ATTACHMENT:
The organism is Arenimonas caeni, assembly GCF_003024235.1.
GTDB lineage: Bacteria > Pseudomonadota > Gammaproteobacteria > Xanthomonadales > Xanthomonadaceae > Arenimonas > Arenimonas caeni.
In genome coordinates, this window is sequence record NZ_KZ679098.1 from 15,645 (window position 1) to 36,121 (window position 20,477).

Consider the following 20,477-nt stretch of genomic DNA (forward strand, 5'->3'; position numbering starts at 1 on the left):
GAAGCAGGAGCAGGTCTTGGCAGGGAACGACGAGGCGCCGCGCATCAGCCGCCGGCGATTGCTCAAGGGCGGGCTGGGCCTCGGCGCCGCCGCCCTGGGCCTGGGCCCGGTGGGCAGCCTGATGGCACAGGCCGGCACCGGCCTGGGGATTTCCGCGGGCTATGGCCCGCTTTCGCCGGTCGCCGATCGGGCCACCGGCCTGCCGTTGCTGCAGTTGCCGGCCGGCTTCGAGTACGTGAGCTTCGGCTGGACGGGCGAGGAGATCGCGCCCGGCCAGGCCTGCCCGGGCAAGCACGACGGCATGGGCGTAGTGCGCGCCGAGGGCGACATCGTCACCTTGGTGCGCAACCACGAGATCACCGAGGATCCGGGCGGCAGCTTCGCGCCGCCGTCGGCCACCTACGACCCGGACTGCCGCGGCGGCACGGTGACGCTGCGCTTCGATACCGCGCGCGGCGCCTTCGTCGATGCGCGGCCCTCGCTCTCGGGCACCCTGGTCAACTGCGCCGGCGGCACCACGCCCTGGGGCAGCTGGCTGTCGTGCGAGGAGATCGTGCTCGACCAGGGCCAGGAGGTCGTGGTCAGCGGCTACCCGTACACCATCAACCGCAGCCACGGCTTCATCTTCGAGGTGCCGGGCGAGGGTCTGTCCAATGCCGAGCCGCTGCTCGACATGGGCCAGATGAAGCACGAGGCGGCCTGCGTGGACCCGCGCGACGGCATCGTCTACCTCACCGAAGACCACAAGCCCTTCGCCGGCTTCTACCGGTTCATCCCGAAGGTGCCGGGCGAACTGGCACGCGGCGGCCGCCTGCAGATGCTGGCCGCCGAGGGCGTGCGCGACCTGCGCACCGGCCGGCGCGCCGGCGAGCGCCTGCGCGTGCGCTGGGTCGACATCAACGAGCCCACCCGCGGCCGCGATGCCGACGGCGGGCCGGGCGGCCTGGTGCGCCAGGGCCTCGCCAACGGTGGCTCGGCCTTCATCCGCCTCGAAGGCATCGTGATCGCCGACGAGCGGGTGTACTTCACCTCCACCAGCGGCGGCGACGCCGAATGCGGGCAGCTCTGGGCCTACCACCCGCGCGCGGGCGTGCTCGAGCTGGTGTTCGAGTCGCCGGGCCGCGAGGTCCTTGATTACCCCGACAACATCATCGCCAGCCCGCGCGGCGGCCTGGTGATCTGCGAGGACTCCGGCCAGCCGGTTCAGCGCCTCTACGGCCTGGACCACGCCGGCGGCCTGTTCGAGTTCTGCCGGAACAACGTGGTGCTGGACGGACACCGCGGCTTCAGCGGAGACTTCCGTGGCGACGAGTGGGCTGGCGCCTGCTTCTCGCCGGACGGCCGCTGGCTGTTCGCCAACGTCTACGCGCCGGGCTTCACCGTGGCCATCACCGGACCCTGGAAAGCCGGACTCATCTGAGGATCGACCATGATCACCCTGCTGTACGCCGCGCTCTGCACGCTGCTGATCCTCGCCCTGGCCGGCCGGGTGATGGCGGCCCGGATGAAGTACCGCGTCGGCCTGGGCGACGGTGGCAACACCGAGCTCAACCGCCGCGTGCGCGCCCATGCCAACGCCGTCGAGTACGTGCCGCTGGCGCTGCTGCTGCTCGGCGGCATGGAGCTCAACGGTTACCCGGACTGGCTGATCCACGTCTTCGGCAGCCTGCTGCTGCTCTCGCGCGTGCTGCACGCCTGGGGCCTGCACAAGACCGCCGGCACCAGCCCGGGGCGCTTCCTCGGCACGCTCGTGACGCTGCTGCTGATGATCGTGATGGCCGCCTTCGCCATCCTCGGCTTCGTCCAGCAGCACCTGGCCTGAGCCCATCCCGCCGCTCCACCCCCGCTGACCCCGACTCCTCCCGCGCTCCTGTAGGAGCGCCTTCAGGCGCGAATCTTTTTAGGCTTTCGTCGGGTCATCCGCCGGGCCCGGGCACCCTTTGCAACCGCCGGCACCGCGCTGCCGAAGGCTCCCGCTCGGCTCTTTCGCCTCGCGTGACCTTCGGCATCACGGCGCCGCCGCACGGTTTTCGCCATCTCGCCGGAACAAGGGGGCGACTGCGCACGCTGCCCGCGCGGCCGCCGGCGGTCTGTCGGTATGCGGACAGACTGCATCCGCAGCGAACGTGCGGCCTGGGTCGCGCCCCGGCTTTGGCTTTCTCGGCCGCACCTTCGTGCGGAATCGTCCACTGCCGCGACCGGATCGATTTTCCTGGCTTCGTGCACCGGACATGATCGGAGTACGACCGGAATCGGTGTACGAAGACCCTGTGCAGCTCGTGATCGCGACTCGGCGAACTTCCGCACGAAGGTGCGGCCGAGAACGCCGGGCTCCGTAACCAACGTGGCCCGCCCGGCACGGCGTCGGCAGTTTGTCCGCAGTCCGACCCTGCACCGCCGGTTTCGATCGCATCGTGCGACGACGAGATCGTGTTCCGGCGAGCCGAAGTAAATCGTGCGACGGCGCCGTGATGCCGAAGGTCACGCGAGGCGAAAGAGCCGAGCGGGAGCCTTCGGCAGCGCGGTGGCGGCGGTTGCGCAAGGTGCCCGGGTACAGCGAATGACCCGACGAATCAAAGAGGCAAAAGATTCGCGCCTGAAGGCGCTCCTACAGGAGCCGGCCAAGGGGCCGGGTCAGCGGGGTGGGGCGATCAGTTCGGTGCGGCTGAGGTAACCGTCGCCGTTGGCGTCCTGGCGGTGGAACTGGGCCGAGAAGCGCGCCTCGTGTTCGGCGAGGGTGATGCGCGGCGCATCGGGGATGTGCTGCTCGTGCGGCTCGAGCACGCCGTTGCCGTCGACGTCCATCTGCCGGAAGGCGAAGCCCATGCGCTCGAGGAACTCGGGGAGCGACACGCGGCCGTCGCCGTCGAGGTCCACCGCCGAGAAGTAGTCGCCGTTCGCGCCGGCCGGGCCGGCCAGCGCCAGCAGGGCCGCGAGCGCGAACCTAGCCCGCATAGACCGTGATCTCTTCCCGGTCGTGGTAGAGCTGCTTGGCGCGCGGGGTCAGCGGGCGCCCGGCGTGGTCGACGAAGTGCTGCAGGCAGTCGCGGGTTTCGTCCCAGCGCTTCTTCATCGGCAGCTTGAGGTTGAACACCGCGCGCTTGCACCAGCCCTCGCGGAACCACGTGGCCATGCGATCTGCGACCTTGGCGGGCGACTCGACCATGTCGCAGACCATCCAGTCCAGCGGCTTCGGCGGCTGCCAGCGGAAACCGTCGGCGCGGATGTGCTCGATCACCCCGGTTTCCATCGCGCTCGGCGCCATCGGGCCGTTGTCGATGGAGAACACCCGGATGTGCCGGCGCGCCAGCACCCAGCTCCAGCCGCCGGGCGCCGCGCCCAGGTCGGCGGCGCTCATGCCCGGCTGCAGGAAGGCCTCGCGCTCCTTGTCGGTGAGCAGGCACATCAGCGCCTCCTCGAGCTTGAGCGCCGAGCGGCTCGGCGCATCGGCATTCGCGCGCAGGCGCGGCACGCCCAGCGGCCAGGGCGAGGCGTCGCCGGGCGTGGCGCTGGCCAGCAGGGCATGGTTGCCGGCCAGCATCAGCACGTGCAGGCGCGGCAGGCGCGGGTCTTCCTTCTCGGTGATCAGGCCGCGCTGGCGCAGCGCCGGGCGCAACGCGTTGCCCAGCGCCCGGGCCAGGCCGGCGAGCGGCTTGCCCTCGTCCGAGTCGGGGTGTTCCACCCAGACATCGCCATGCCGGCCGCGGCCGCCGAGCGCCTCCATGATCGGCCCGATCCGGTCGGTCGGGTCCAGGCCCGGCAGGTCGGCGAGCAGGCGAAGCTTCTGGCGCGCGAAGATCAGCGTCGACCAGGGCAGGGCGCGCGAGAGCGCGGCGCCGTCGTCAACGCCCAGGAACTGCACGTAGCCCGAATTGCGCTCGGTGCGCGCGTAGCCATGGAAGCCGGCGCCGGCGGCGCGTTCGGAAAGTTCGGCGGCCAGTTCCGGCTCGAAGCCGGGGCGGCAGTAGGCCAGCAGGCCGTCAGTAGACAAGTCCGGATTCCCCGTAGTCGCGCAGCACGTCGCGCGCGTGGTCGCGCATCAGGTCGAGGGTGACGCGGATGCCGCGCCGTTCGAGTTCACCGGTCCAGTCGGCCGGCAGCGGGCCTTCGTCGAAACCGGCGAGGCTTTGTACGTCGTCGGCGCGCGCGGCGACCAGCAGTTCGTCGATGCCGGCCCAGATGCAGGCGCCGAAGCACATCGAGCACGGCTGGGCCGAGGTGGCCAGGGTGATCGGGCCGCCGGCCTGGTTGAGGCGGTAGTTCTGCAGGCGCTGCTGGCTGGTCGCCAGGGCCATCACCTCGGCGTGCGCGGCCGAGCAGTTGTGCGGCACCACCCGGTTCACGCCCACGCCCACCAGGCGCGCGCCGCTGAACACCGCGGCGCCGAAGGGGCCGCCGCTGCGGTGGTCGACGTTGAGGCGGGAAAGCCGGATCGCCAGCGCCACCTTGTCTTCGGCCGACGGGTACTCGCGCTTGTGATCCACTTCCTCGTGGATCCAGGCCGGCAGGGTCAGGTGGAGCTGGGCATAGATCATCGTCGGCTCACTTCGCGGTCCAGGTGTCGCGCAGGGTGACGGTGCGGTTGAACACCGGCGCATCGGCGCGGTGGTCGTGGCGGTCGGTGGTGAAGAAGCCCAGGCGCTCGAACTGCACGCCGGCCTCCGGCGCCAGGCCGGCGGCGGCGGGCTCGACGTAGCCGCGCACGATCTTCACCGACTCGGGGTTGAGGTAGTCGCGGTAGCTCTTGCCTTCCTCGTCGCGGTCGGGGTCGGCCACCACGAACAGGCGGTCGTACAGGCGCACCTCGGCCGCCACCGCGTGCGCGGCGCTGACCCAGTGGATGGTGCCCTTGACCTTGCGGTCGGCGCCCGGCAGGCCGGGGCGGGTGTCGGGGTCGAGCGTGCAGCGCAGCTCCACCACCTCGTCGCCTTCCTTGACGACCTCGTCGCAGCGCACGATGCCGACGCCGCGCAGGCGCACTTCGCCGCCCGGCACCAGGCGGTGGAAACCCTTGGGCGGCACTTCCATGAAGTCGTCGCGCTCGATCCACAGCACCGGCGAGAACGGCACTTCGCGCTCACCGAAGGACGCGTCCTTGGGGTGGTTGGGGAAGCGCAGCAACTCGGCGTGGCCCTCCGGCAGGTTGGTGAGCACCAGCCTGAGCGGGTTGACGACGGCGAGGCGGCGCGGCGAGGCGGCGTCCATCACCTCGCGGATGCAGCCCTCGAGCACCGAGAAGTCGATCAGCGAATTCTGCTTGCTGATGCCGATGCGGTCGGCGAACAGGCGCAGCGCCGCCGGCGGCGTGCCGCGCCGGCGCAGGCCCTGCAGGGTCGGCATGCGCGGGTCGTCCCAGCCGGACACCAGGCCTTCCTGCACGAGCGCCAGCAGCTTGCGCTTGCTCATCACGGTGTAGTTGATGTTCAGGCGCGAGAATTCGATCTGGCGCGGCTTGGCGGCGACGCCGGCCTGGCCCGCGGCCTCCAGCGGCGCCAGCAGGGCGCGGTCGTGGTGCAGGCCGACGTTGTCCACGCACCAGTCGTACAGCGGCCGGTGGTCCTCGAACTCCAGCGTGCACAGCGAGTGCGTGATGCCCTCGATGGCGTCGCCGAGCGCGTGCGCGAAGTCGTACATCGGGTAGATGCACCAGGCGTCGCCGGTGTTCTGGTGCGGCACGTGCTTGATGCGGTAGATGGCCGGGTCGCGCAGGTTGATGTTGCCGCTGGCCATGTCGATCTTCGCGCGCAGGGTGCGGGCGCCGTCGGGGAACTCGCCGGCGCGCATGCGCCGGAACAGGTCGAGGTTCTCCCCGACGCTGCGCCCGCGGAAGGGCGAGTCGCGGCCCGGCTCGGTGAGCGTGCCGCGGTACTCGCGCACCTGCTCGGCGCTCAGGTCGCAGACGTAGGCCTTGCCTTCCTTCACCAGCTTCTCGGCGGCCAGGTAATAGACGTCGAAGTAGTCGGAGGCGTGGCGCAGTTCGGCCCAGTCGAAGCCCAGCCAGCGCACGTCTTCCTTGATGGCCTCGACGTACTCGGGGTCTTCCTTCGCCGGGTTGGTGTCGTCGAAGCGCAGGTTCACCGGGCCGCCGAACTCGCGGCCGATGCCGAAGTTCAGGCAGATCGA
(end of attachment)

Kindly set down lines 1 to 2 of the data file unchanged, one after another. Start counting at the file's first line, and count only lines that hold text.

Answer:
The organism is Arenimonas caeni, assembly GCF_003024235.1.
GTDB lineage: Bacteria > Pseudomonadota > Gammaproteobacteria > Xanthomonadales > Xanthomonadaceae > Arenimonas > Arenimonas caeni.